Influence of Frost bites Dragons hard

When the Dubai Dragons rugby squad board the plane bound for Kuwait this morning, they will find it is like stepping into a time-warp.

Powered by automated translation

DUBAI // When the Dubai Dragons squad board the plane bound for Kuwait this morning, they will find it is like stepping into a time-warp. Not long ago all players in the Middle East had to make do with playing matches on sand levelled by tractors, with oil demarcating the pitch. Dubai's finest have long grown used to the high-spec facilities on offer at the region's new head quarters, The Sevens, which is still less than a year old.

Not everyone is so lucky, howe-ver. Kuwait Nomads, who provide the opposition for the Dragons tonight, remain the only side in the region to play their home games on sand. It should level the playing field considerably between the tourists from the UAE, a thriving club who are eyeing success in all Gulf competitions this year, and their hosts, who often struggled for numbers last term. Happily for the travelling side, they can draw on the considerable experience of their new coach, Geoff Frost. The Welshman has lived in the region for 26 years, and well recalls what rugby was like in his early years.

"It was like playing on a car park," he says of his initial foray in Oman, after moving from the muddy fields of South Wales to the sand of Muscat. "It was hard going but the quality of players was just excellent." Frost originally relocated for his job as an electrical mechanical engineer, and, having played second team rugby for Cardiff, was not sure what to expect on arrival. "The best standard I played was out here," he recalls. "When I first came out I thought, 'I'll walk into this team'. I didn't realise the standard was so high, with New Zealand provincial players and the like.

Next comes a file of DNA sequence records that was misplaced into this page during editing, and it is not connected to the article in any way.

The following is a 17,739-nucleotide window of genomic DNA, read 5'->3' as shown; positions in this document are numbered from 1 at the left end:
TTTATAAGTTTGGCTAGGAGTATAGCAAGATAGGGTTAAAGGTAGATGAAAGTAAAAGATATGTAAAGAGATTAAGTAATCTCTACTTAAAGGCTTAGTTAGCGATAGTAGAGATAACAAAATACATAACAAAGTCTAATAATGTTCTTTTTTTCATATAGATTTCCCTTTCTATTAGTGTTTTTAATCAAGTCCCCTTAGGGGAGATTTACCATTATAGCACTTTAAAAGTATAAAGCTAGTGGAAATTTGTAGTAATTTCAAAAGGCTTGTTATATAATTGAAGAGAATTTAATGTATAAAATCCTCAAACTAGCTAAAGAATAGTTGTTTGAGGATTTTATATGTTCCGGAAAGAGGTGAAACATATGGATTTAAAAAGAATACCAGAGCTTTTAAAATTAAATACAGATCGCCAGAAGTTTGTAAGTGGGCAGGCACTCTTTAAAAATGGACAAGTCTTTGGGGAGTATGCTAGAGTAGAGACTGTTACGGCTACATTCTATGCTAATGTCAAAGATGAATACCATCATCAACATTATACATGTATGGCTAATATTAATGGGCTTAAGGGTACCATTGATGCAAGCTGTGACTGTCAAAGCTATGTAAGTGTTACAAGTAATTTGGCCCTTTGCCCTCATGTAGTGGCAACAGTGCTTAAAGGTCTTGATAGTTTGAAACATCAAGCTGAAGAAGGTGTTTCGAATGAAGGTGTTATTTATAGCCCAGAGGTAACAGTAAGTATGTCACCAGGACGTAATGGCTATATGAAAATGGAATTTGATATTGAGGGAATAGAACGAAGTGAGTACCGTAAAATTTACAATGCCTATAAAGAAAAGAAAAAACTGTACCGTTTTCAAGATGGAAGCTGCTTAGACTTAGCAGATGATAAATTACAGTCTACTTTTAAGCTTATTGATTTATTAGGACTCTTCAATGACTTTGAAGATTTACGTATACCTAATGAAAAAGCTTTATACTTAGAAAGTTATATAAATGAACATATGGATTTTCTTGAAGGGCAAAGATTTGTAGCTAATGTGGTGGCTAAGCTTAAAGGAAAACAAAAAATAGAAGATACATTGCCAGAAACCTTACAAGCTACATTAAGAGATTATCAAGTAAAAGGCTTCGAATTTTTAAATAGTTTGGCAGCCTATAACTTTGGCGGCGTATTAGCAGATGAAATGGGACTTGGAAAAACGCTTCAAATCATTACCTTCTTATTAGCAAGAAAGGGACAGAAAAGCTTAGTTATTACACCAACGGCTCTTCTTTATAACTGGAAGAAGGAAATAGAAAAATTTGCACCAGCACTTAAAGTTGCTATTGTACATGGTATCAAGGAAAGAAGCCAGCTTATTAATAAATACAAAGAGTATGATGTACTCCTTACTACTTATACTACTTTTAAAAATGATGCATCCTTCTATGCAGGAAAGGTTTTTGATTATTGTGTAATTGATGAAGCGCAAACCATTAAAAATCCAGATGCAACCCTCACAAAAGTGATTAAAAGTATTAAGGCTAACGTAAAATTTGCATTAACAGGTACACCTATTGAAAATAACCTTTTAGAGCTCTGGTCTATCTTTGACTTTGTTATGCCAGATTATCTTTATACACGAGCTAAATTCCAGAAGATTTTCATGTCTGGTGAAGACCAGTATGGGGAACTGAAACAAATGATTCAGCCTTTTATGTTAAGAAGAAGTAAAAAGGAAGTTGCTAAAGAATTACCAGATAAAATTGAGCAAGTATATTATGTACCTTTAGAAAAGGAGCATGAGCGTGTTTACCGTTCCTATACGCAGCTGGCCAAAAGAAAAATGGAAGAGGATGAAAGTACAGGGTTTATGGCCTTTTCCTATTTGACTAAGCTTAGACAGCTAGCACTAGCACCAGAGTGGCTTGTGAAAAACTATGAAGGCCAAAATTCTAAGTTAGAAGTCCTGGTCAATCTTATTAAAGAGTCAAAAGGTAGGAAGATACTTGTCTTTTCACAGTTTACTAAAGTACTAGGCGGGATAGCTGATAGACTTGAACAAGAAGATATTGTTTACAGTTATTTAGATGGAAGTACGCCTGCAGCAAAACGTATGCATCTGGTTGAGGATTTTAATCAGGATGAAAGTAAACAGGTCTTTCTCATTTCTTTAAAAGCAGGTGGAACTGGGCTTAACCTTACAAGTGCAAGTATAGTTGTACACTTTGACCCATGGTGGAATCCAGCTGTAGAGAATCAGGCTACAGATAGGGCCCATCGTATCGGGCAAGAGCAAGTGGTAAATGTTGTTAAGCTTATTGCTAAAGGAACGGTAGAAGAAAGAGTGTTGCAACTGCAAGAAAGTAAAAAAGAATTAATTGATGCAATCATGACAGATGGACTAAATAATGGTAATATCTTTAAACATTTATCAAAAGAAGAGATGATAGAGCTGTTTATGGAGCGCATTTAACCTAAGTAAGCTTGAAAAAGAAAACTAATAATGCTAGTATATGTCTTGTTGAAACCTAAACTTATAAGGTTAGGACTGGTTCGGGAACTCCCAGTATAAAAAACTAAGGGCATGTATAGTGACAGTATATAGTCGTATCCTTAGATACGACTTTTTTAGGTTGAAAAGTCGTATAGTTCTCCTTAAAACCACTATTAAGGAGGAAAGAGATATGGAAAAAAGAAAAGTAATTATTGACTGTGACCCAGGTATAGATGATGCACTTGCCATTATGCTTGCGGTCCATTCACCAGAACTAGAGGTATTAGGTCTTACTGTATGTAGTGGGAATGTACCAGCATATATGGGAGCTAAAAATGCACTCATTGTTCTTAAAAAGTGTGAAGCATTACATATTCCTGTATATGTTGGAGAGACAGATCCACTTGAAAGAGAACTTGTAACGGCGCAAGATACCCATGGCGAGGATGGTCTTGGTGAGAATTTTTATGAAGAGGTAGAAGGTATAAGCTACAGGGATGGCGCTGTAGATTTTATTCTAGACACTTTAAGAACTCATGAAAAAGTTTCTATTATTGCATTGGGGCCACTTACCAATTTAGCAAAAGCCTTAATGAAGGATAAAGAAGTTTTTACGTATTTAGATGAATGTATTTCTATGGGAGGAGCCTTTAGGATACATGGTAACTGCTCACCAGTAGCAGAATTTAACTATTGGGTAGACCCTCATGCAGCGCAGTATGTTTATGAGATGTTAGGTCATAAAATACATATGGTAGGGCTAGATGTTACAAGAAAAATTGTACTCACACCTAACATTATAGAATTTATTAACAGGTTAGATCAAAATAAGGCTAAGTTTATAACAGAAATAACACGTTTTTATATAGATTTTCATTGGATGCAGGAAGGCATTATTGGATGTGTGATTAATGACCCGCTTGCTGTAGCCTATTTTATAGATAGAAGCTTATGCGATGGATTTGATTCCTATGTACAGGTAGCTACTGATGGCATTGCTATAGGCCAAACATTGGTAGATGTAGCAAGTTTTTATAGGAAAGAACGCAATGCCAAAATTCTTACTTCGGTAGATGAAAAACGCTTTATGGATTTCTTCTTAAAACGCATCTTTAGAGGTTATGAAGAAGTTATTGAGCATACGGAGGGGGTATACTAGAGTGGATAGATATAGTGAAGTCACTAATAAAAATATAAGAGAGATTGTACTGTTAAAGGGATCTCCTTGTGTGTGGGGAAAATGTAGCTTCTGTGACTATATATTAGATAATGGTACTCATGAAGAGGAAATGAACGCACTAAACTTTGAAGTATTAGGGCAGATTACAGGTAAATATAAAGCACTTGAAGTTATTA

"At that time they [Muscat] were probably the strongest side in the Gulf. It was good second division, possibly first division, standard back in the UK." Frost has returned to the game after a stint away when his daughter Kelly put him in touch with the Dragons, having met some of the players at a boot camp. Despite not having a coach, the Dragons were universally regarded as the best team to watch in the Gulf last season.

Frost realises he has plenty of talent at his disposal. He revealed the methods he employed to harness that through pre-season have not always been the friendliest. "We have had over 40 players to every session," says Frost, who also played for and coached Abu Dhabi and the Dubai Exiles. "I'm not making it easy for them, and they are loving it. They don't mind taking the pain. "There is a lot of talent in this side, but the big thing is they are a good bunch of mates. Last season they didn't have someone on the line saying, 'This is where you are going wrong'. The talent was there, it just needed coordinating from the side.

"I'm big on contact. Every session I do is full contact. At first they just wanted to play touch rugby, but they have got better and tougher. If I keep them fit, and they can maintain that in the second half of games, we should blow everybody away."